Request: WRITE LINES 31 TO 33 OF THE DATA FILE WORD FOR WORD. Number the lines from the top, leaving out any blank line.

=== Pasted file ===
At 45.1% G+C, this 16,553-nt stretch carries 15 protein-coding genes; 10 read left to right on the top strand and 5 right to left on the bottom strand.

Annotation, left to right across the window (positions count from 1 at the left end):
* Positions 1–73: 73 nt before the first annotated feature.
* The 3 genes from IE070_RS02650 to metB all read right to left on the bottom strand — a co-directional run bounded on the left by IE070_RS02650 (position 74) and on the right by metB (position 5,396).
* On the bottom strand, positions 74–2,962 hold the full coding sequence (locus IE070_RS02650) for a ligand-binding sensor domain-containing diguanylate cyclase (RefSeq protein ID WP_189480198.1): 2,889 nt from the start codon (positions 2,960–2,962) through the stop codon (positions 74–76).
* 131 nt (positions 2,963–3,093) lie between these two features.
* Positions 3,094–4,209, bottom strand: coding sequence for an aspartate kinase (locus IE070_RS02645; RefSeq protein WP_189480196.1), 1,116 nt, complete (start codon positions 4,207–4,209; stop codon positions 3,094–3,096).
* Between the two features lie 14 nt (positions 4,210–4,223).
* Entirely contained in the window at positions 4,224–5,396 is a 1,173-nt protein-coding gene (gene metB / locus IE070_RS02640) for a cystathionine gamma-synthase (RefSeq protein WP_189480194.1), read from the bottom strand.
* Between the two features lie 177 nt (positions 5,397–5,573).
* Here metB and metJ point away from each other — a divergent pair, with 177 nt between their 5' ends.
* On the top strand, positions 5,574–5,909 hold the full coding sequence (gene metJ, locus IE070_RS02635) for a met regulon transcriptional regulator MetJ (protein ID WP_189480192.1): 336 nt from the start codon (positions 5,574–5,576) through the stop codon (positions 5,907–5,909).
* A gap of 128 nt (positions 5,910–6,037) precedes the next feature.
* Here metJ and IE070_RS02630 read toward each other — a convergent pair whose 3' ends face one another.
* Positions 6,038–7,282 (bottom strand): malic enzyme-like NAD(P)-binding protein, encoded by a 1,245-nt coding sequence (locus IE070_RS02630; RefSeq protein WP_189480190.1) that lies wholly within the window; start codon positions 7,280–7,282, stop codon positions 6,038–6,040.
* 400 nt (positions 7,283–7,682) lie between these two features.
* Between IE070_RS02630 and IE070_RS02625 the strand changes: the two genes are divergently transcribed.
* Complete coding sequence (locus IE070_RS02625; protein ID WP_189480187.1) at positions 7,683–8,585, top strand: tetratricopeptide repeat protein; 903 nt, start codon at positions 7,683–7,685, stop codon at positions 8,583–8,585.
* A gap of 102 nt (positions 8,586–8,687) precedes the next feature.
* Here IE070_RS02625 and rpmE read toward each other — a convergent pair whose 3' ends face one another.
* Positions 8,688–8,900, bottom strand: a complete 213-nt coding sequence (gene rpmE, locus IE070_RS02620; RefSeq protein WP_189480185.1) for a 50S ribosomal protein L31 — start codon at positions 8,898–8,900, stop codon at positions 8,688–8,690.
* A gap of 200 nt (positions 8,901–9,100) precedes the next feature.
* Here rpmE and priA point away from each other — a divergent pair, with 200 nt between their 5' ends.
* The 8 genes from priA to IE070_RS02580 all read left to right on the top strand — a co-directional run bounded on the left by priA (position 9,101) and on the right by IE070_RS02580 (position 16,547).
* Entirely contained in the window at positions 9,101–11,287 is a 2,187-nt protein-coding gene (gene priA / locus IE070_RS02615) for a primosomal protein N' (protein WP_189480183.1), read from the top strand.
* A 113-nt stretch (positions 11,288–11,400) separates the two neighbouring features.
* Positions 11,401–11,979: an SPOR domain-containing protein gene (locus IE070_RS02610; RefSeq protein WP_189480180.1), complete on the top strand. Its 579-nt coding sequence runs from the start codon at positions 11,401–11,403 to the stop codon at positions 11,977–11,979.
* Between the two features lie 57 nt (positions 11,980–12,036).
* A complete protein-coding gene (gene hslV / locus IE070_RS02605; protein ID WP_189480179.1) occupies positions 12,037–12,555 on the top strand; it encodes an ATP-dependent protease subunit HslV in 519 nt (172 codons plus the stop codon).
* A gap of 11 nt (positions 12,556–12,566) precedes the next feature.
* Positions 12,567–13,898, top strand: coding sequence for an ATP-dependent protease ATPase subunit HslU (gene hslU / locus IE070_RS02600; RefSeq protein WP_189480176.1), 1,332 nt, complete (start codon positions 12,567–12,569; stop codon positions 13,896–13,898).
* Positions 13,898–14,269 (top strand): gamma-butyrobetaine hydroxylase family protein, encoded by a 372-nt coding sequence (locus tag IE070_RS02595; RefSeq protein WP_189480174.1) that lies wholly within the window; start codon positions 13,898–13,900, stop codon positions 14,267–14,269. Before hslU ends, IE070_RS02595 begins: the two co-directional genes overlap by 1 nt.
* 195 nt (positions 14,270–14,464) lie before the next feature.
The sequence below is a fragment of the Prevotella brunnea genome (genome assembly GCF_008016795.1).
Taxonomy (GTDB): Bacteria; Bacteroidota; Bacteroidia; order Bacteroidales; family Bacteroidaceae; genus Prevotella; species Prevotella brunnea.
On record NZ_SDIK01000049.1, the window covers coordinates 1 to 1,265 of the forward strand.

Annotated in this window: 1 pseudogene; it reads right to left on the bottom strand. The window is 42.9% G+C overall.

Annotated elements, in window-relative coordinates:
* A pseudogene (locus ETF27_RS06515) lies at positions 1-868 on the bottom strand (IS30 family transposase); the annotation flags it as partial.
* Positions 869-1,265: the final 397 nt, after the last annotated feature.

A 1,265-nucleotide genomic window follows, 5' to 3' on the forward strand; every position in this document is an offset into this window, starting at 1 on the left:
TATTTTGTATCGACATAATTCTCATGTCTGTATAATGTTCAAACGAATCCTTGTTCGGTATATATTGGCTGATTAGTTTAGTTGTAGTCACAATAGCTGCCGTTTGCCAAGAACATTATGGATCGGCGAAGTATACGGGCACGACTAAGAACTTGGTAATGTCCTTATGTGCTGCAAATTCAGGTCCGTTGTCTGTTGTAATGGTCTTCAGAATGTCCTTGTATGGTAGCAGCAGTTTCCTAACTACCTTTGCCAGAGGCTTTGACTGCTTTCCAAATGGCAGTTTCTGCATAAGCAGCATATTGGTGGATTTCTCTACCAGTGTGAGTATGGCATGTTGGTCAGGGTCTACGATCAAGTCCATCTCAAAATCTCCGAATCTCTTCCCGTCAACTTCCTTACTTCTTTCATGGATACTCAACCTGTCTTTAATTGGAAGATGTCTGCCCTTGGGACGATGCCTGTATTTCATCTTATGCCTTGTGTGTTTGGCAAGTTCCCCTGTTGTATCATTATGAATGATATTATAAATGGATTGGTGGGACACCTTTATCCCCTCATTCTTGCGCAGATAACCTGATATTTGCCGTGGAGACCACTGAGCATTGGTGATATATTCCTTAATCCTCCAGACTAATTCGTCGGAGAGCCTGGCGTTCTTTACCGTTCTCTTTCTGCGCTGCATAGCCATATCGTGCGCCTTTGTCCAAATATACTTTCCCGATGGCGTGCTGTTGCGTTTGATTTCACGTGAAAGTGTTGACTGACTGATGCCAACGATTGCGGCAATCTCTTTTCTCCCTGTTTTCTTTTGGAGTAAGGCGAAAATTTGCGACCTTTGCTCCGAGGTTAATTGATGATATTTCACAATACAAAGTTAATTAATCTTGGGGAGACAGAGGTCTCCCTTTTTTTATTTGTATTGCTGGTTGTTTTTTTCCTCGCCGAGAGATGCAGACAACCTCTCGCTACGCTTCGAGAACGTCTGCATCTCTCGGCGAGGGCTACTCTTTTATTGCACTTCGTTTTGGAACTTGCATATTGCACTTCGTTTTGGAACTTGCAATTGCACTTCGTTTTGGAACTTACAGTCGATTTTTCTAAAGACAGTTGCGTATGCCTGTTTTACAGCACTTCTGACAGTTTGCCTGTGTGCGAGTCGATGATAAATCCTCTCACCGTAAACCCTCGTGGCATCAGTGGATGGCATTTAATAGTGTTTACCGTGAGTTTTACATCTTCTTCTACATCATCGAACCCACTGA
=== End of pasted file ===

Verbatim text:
* Positions 12,567–13,898, top strand: coding sequence for an ATP-dependent protease ATPase subunit HslU (gene hslU / locus IE070_RS02600; RefSeq protein WP_189480176.1), 1,332 nt, complete (start codon positions 12,567–12,569; stop codon positions 13,896–13,898).
* Positions 13,898–14,269 (top strand): gamma-butyrobetaine hydroxylase family protein, encoded by a 372-nt coding sequence (locus tag IE070_RS02595; RefSeq protein WP_189480174.1) that lies wholly within the window; start codon positions 13,898–13,900, stop codon positions 14,267–14,269. Before hslU ends, IE070_RS02595 begins: the two co-directional genes overlap by 1 nt.
* 195 nt (positions 14,270–14,464) lie before the next feature.